Initially, on leaving the cottage that morning, I picked up an old anorak to wear, but suddenly decided to change it for my long, black overcoat. This it transpired was the better choice, since it evokes a time when rural life and landscape had a very different resonance compared to today. It also reflects the long history of such apparel in the lanes and tracks of the countryside; and as Ed was quick to appreciate, a long, woollen overcoat can fly with the wind, and dance with the cadence of the walker, in contrast to contemporary synthetic clothing. In addition to this, such an overcoat may conceal a multitude of sundry things – a sawn-off shotgun; contraband; a poacher’s catch; or poetry.

Malcolm Ritchie is a poet who currently lives and works on the island of Arran. He was a founding member of The Falmouth Poetry Group, started by the English poet, Peter Redgrove, and visiting poets included Ted Hughes, D.M. Thomas, and Peter Porter. He has travelled in Asia, and worked and lived in Wales, London, California, New York and for nearly ten years in Japan, where he began writing again after a 25 year hiatus.

‘small lines on the great earth’ is showing as part of the Poetry Loops free installation of short poetry films in the Byre Theatre from 6-9 March during StAnza 2014.

The SPL at StAnza 2014

21 Feb

JL WilliamsEach year StAnza collaborates in ways big and small with the Scottish Poetry Library, this year with the appearance at StAnza of Tanya Shirley. Jennifer Williams, the SPL Programme Manager, shares her thoughts about StAnza 2014.

I so enjoyed the StAnza Preview at tell it slant Poetry Bookshop in Glasgow on 6 February. (

What a pleasure to find myself at a delightful poetry bookshop, packed with people (standing room only by the time I got there) eating beautiful food from the café, drinking wine and chatting up a word storm, surrounded by shelves of poetry books and magazines. tell it slant is ‘popped-down’ for the moment but hopefully soon to return as a permanent fixture in Glasgow.

I love StAnza previews because they always seem to have the buzz about them that makes StAnza so delicious – full of poets and poetry lovers, everyone in a jolly frame of mind and talking about what they’re looking forward to and what they’re loving in the poetry world. This event was just as fabulous, with readings from SBT New Writers Award winner Kathrine Sowerby, poet Alexander Hutchison on WWI poet David Jones and Colin McGuire wringing peals of laughter from the delighted crowd.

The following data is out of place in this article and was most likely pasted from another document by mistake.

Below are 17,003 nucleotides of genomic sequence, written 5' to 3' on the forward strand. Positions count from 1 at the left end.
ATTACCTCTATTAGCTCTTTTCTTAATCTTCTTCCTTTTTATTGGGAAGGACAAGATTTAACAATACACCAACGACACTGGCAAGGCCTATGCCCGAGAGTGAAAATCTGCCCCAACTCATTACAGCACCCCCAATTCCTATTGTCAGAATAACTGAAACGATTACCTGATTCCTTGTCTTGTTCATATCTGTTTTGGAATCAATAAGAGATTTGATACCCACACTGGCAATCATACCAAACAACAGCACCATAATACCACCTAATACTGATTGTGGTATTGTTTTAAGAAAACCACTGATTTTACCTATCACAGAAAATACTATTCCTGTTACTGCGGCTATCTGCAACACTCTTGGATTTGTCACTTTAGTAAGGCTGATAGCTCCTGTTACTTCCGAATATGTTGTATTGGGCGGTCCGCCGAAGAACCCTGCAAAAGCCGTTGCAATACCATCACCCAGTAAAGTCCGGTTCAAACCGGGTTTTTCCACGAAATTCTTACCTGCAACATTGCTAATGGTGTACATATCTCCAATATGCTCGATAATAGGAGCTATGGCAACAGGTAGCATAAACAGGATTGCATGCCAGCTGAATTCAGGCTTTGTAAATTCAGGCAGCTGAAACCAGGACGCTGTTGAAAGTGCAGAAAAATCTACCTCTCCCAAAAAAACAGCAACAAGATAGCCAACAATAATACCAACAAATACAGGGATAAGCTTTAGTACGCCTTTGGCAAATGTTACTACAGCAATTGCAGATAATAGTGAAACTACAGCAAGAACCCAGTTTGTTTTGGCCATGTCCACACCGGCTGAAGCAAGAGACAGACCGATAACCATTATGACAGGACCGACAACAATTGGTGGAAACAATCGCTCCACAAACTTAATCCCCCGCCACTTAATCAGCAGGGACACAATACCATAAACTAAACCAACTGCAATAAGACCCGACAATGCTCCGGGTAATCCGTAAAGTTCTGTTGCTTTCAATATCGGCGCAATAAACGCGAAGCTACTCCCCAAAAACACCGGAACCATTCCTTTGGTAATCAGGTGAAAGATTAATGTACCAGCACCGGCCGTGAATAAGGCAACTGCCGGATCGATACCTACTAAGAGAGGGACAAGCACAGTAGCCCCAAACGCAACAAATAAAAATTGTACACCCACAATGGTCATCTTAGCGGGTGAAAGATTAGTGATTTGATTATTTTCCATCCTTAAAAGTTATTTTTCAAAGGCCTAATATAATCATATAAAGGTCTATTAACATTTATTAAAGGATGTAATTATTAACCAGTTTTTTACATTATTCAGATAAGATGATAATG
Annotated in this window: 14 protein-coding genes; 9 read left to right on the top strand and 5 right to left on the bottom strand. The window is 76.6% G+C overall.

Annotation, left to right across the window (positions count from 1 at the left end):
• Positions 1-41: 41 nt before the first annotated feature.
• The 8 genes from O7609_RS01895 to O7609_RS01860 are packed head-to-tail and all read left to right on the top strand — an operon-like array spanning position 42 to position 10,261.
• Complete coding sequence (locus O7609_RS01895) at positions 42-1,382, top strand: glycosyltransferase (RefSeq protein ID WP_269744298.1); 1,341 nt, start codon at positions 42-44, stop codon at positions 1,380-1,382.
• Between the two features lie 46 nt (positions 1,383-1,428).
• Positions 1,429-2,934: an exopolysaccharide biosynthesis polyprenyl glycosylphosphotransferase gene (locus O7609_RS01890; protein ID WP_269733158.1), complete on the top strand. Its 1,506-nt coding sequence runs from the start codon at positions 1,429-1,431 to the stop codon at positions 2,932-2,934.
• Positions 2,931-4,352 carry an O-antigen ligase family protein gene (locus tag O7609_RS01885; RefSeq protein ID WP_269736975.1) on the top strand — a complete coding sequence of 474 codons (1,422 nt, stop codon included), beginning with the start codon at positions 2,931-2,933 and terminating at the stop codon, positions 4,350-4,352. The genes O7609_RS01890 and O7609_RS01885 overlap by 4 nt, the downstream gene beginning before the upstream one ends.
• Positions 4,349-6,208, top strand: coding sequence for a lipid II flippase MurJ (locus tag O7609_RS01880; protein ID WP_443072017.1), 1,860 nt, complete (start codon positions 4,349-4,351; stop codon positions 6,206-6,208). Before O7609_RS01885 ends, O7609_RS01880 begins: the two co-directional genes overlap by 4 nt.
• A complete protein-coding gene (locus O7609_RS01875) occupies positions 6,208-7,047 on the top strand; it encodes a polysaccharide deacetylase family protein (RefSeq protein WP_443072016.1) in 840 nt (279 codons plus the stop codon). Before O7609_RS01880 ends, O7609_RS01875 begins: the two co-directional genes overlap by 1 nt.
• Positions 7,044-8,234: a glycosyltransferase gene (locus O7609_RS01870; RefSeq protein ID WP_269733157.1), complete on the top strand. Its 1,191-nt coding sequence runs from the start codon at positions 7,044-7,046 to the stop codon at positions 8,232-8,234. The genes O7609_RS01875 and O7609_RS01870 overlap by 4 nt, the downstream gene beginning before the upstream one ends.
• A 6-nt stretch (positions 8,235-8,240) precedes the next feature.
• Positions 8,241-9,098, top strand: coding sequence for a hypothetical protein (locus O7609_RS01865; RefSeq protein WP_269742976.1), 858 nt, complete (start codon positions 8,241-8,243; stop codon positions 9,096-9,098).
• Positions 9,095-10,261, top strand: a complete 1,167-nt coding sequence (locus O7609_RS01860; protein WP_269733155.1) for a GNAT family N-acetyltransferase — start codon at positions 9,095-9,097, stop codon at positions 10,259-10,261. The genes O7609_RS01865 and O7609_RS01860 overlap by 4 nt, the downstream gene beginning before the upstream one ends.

Less than 30 minutes in total, it was a tantalising taster of what’s to come, and boy is the menu packed for the three days I’ll be in St Andrew’s in early March.

I’ll be doing podcast interviews with StAnza readers Sujata Bhatt and Brian Turner, catching as many events as I can fit in and catching up with as many folks as I can. The SPL will have a table brimming with Poetry Readers and poetry postcards for everyone to pick up and enjoy, and if it’s not quite as snowy as last year I might even make it down to the beach for an invigorating walk (though perhaps not a dip!). I can’t wait to hear our Commonwealth United Poets visitor Tanya Shirley in action ( and Ron Silliman, John Burnside, Tishani Doshi, Rob A Mackenzie, Richie McCaffery, the wonderful Tomica Bajsić who I met at the 2013 Berlin Poesiefestival… the list goes on.

When I first came to Scotland years ago I ventured to StAnza on my own, knowing no one in St Andrew’s and hardly anyone in Scotland; just for one day, just to see one poet – David Constantine. I was so awed by the reading he gave that I came home and wrote him an admiring letter, to which, to my surprise, he generously responded. I treasure that letter, his poems and his stories and it feels like a fabulous circle has swung round to connect itself, with me heading to StAnza this year to see David Constantine again – but with a few more friendly faces to say hello to this time. Hope to see you there and do come and tell me all about what it is you’re reading, writing and loving this year.

Jennifer Williams, Programme Manager
Scottish Poetry Library, February 2014

You can follow the SPL blog at

Mapping Scotland by Poetry

18 Feb